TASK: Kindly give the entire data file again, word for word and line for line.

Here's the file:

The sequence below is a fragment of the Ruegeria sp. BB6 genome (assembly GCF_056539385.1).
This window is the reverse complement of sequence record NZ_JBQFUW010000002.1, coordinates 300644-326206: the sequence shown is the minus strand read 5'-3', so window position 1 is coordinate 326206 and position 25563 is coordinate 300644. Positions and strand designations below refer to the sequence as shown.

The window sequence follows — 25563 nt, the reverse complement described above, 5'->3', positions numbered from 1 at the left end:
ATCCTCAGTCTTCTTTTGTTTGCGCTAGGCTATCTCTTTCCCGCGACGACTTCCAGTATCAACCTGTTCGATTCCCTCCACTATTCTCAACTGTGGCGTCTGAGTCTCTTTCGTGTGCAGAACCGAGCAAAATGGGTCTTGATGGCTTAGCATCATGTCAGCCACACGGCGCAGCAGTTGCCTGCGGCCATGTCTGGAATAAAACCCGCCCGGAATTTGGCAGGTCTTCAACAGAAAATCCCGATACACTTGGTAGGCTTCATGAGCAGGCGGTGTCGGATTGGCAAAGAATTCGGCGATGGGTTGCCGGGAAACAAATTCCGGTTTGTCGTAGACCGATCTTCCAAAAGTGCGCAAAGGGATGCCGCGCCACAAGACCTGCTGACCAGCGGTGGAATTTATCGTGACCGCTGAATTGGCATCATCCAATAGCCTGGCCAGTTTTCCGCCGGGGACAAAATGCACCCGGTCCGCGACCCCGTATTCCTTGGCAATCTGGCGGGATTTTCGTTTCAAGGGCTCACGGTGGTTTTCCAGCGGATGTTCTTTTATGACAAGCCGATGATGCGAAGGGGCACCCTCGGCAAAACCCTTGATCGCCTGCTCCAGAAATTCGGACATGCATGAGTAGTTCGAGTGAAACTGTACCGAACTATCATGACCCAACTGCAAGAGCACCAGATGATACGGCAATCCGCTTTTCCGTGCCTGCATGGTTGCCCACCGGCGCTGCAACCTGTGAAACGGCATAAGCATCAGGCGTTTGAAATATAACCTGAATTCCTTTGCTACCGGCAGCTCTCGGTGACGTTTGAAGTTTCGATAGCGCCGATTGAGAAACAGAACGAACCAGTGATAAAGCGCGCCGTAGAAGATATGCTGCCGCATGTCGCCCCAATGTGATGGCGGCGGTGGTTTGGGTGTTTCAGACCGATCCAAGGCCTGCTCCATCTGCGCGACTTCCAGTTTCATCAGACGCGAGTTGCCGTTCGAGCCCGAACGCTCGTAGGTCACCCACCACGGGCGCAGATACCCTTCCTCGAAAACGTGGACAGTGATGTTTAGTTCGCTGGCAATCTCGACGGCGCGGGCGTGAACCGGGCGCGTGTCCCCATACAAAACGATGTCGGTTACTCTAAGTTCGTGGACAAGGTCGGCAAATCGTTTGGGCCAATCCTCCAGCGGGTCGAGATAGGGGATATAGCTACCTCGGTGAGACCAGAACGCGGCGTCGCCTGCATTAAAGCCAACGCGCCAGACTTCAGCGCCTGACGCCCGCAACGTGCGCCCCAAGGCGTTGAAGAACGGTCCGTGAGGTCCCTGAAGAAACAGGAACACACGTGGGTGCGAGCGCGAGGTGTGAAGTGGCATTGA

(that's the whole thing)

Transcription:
The sequence below is a fragment of the Ruegeria sp. BB6 genome (assembly GCF_056539385.1).
This window is the reverse complement of sequence record NZ_JBQFUW010000002.1, coordinates 300644-326206: the sequence shown is the minus strand read 5'-3', so window position 1 is coordinate 326206 and position 25563 is coordinate 300644. Positions and strand designations below refer to the sequence as shown.

The window sequence follows — 25563 nt, the reverse complement described above, 5'->3', positions numbered from 1 at the left end:
ATCCTCAGTCTTCTTTTGTTTGCGCTAGGCTATCTCTTTCCCGCGACGACTTCCAGTATCAACCTGTTCGATTCCCTCCACTATTCTCAACTGTGGCGTCTGAGTCTCTTTCGTGTGCAGAACCGAGCAAAATGGGTCTTGATGGCTTAGCATCATGTCAGCCACACGGCGCAGCAGTTGCCTGCGGCCATGTCTGGAATAAAACCCGCCCGGAATTTGGCAGGTCTTCAACAGAAAATCCCGATACACTTGGTAGGCTTCATGAGCAGGCGGTGTCGGATTGGCAAAGAATTCGGCGATGGGTTGCCGGGAAACAAATTCCGGTTTGTCGTAGACCGATCTTCCAAAAGTGCGCAAAGGGATGCCGCGCCACAAGACCTGCTGACCAGCGGTGGAATTTATCGTGACCGCTGAATTGGCATCATCCAATAGCCTGGCCAGTTTTCCGCCGGGGACAAAATGCACCCGGTCCGCGACCCCGTATTCCTTGGCAATCTGGCGGGATTTTCGTTTCAAGGGCTCACGGTGGTTTTCCAGCGGATGTTCTTTTATGACAAGCCGATGATGCGAAGGGGCACCCTCGGCAAAACCCTTGATCGCCTGCTCCAGAAATTCGGACATGCATGAGTAGTTCGAGTGAAACTGTACCGAACTATCATGACCCAACTGCAAGAGCACCAGATGATACGGCAATCCGCTTTTCCGTGCCTGCATGGTTGCCCACCGGCGCTGCAACCTGTGAAACGGCATAAGCATCAGGCGTTTGAAATATAACCTGAATTCCTTTGCTACCGGCAGCTCTCGGTGACGTTTGAAGTTTCGATAGCGCCGATTGAGAAACAGAACGAACCAGTGATAAAGCGCGCCGTAGAAGATATGCTGCCGCATGTCGCCCCAATGTGATGGCGGCGGTGGTTTGGGTGTTTCAGACCGATCCAAGGCCTGCTCCATCTGCGCGACTTCCAGTTTCATCAGACGCGAGTTGCCGTTCGAGCCCGAACGCTCGTAGGTCACCCACCACGGGCGCAGATACCCTTCCTCGAAAACGTGGACAGTGATGTTTAGTTCGCTGGCAATCTCGACGGCGCGGGCGTGAACCGGGCGCGTGTCCCCATACAAAACGATGTCGGTTACTCTAAGTTCGTGGACAAGGTCGGCAAATCGTTTGGGCCAATCCTCCAGCGGGTCGAGATAGGGGATATAGCTACCTCGGTGAGACCAGAACGCGGCGTCGCCTGCATTAAAGCCAACGCGCCAGACTTCAGCGCCTGACGCCCGCAACGTGCGCCCCAAGGCGTTGAAGAACGGTCCGTGAGGTCCCTGAAGAAACAGGAACACACGTGGGTGCGAGCGCGAGGTGTGAAGTGGCATTGA